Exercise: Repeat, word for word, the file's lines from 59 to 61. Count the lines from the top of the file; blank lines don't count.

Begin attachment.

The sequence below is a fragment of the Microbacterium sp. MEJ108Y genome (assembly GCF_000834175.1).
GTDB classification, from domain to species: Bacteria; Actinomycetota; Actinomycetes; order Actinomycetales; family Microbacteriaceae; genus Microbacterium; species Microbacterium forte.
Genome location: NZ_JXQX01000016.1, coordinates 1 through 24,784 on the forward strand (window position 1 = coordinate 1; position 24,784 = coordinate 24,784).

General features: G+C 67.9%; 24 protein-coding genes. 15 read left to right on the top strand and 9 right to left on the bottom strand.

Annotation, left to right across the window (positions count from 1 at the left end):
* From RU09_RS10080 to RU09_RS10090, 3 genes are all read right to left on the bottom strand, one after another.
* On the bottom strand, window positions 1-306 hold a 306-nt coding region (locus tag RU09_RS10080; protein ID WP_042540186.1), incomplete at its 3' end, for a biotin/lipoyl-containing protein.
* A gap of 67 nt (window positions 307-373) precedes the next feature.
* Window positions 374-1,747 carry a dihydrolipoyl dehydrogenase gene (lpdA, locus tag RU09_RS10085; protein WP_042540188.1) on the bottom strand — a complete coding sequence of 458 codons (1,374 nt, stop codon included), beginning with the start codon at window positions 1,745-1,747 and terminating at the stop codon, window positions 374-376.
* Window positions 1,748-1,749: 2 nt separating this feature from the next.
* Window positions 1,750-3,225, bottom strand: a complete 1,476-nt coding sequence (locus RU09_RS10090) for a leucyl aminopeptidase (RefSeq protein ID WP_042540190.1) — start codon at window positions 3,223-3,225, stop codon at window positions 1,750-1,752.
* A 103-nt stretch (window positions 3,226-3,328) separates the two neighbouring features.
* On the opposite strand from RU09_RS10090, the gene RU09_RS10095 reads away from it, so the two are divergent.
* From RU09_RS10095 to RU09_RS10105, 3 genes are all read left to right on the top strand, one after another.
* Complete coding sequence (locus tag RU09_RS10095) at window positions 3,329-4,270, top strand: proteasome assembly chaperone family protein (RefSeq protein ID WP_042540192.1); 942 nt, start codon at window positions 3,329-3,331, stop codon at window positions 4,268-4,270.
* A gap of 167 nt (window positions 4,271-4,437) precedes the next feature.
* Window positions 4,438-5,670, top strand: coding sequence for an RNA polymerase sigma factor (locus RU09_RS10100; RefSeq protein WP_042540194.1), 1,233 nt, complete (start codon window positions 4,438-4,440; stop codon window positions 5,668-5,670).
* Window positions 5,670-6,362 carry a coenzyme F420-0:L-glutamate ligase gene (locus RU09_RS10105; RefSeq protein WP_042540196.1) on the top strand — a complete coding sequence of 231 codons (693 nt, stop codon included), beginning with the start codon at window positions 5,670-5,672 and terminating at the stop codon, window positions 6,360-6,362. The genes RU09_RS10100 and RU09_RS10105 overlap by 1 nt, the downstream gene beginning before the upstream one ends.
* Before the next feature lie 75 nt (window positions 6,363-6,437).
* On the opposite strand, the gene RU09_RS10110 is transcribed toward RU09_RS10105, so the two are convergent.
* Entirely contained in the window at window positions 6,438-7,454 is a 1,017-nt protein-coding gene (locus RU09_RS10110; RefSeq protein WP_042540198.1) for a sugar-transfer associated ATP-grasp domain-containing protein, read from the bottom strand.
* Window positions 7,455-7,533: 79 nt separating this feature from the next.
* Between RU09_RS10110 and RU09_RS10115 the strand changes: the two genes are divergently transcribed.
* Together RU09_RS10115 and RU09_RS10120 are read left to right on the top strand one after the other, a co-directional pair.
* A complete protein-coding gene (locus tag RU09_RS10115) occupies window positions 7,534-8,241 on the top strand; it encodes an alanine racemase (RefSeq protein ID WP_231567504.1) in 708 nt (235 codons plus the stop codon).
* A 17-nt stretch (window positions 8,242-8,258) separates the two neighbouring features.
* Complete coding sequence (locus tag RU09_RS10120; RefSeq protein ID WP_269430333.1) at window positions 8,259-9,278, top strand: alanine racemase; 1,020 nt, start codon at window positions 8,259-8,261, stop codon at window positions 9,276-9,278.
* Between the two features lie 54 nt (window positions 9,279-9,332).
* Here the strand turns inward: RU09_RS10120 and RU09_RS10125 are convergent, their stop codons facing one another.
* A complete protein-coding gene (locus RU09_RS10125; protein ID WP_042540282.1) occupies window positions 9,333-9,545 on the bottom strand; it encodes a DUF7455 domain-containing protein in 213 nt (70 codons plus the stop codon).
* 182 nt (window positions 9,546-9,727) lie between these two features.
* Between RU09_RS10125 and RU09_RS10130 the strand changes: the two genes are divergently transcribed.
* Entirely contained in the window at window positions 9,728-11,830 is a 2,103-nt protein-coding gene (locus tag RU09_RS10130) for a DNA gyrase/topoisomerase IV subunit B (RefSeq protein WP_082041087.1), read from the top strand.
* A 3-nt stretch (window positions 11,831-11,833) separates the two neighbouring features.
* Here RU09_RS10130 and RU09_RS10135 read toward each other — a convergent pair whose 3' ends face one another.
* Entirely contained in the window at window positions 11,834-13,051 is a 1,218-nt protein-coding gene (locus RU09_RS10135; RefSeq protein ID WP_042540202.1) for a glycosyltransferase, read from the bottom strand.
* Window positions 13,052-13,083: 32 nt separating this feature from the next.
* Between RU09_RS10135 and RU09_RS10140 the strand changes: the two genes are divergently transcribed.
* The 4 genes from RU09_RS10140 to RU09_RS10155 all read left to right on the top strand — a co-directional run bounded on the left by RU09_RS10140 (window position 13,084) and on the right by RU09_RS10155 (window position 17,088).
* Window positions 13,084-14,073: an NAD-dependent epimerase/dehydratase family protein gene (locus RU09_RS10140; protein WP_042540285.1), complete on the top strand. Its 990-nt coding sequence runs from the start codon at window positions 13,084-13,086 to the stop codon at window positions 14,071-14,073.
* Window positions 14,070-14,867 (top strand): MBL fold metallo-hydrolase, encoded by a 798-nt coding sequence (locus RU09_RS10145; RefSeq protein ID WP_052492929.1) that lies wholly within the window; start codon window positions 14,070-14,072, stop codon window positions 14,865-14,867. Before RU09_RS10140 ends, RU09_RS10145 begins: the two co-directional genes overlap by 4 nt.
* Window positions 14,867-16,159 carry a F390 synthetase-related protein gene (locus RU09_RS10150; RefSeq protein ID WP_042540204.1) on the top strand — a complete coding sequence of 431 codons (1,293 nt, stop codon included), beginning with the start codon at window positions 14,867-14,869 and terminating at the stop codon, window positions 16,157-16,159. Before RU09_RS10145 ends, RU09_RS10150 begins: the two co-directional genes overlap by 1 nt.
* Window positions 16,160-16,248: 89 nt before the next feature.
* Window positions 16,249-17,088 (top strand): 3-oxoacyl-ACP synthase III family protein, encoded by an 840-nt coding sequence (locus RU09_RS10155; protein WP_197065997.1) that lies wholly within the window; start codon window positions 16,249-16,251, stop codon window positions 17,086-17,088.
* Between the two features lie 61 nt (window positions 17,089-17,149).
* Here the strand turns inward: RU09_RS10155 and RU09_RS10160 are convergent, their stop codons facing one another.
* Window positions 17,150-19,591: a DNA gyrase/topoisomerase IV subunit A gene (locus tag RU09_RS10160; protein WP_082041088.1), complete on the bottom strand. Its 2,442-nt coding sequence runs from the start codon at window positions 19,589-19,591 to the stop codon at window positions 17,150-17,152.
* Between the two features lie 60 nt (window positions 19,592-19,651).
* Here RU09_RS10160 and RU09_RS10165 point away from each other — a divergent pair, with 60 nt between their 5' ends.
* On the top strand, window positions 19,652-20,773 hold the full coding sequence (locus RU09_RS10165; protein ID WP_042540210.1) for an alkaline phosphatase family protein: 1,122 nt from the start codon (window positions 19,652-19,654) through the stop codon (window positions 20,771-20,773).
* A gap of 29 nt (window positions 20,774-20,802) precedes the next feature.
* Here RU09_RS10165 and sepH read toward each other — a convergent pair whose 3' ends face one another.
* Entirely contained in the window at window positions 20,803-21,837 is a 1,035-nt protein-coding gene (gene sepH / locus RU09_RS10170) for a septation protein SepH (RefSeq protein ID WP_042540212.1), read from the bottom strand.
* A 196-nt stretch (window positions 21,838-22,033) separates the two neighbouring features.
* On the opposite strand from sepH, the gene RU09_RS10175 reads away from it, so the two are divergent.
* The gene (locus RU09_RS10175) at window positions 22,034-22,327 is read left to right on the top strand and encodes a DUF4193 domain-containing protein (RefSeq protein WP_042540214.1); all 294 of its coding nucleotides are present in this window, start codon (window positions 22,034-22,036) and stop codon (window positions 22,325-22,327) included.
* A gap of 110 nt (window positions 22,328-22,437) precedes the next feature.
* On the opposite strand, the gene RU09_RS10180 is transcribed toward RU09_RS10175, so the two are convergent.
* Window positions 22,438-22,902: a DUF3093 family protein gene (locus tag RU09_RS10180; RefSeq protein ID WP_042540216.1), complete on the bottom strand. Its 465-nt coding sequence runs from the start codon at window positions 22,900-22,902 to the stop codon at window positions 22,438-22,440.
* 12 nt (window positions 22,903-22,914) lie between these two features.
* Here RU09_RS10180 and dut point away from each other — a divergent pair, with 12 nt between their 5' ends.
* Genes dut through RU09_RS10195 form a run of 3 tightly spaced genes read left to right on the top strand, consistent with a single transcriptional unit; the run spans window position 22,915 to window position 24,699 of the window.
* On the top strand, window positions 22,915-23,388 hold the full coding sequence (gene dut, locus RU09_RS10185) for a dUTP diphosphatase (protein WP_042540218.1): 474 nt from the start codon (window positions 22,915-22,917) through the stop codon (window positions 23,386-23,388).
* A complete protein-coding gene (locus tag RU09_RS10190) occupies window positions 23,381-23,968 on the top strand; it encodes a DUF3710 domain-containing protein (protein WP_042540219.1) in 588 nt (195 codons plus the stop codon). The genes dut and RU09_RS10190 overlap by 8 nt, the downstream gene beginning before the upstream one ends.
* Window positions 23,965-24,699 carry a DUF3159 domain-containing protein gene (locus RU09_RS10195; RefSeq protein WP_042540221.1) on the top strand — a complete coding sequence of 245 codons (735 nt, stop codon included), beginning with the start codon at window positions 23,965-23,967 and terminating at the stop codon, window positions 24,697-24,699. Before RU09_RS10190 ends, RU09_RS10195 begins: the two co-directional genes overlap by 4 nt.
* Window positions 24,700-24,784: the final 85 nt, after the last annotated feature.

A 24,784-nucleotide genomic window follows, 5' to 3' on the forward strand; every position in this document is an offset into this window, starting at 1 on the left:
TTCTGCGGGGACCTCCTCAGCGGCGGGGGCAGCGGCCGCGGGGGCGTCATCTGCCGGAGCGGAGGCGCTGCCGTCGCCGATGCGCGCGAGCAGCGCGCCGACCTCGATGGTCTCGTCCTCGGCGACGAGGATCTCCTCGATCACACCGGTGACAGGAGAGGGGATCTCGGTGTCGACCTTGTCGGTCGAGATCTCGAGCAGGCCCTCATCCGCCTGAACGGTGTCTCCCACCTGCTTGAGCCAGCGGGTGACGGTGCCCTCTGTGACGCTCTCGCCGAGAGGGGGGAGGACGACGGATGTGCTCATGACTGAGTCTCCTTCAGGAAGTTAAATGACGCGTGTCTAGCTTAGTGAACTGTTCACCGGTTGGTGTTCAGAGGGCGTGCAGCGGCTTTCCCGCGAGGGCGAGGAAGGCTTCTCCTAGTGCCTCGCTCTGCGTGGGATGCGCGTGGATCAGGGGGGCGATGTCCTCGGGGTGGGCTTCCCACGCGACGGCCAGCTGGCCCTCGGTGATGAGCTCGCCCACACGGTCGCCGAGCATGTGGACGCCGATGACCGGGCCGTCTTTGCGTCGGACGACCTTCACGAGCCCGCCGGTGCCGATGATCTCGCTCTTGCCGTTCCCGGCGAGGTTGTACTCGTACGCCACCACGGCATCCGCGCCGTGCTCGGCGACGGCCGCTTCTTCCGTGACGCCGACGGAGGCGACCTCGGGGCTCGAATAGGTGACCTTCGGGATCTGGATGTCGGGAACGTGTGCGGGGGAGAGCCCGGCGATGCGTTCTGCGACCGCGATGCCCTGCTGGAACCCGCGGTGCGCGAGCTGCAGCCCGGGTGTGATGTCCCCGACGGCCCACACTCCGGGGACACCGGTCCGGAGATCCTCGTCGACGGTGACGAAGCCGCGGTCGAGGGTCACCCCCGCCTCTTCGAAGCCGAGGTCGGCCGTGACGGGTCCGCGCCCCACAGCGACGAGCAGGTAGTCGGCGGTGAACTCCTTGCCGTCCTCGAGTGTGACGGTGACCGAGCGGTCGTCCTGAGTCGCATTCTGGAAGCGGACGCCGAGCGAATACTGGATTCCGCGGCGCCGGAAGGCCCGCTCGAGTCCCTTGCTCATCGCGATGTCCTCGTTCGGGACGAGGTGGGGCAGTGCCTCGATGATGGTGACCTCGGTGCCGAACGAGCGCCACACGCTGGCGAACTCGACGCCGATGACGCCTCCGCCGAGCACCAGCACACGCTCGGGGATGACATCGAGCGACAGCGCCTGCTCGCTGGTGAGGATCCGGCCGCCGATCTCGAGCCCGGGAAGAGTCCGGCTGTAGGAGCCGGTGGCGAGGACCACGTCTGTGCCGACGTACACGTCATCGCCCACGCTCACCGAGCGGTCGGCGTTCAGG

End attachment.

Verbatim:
* Window positions 22,438-22,902: a DUF3093 family protein gene (locus tag RU09_RS10180; RefSeq protein ID WP_042540216.1), complete on the bottom strand. Its 465-nt coding sequence runs from the start codon at window positions 22,900-22,902 to the stop codon at window positions 22,438-22,440.
* 12 nt (window positions 22,903-22,914) lie between these two features.
* Here RU09_RS10180 and dut point away from each other — a divergent pair, with 12 nt between their 5' ends.